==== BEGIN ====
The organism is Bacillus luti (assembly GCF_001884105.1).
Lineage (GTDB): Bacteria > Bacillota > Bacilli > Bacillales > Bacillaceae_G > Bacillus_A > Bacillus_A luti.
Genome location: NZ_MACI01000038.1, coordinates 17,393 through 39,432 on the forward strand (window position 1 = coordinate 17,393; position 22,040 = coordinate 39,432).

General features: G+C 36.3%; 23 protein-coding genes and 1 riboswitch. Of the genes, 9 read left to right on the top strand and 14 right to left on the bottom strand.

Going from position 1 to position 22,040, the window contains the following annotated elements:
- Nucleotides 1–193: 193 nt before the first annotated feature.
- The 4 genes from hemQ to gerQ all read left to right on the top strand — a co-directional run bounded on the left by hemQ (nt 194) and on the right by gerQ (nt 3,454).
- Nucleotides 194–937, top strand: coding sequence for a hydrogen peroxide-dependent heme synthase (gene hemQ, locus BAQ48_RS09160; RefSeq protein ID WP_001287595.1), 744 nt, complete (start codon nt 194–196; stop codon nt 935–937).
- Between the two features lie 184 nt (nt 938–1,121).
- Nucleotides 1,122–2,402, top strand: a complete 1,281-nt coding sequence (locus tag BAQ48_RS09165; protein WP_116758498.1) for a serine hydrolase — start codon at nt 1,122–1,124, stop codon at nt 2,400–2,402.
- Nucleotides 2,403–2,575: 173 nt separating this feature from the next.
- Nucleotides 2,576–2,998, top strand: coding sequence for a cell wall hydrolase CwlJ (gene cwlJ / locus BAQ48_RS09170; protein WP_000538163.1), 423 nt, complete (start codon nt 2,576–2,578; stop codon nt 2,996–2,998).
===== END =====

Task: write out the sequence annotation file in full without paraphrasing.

The organism is Bacillus luti (assembly GCF_001884105.1).
Lineage (GTDB): Bacteria > Bacillota > Bacilli > Bacillales > Bacillaceae_G > Bacillus_A > Bacillus_A luti.
Genome location: NZ_MACI01000038.1, coordinates 17,393 through 39,432 on the forward strand (window position 1 = coordinate 17,393; position 22,040 = coordinate 39,432).

General features: G+C 36.3%; 23 protein-coding genes and 1 riboswitch. Of the genes, 9 read left to right on the top strand and 14 right to left on the bottom strand.

Going from position 1 to position 22,040, the window contains the following annotated elements:
- Nucleotides 1–193: 193 nt before the first annotated feature.
- The 4 genes from hemQ to gerQ all read left to right on the top strand — a co-directional run bounded on the left by hemQ (nt 194) and on the right by gerQ (nt 3,454).
- Nucleotides 194–937, top strand: coding sequence for a hydrogen peroxide-dependent heme synthase (gene hemQ, locus BAQ48_RS09160; RefSeq protein ID WP_001287595.1), 744 nt, complete (start codon nt 194–196; stop codon nt 935–937).
- Between the two features lie 184 nt (nt 938–1,121).
- Nucleotides 1,122–2,402, top strand: a complete 1,281-nt coding sequence (locus tag BAQ48_RS09165; protein WP_116758498.1) for a serine hydrolase — start codon at nt 1,122–1,124, stop codon at nt 2,400–2,402.
- Nucleotides 2,403–2,575: 173 nt separating this feature from the next.
- Nucleotides 2,576–2,998, top strand: coding sequence for a cell wall hydrolase CwlJ (gene cwlJ / locus BAQ48_RS09170; protein WP_000538163.1), 423 nt, complete (start codon nt 2,576–2,578; stop codon nt 2,996–2,998).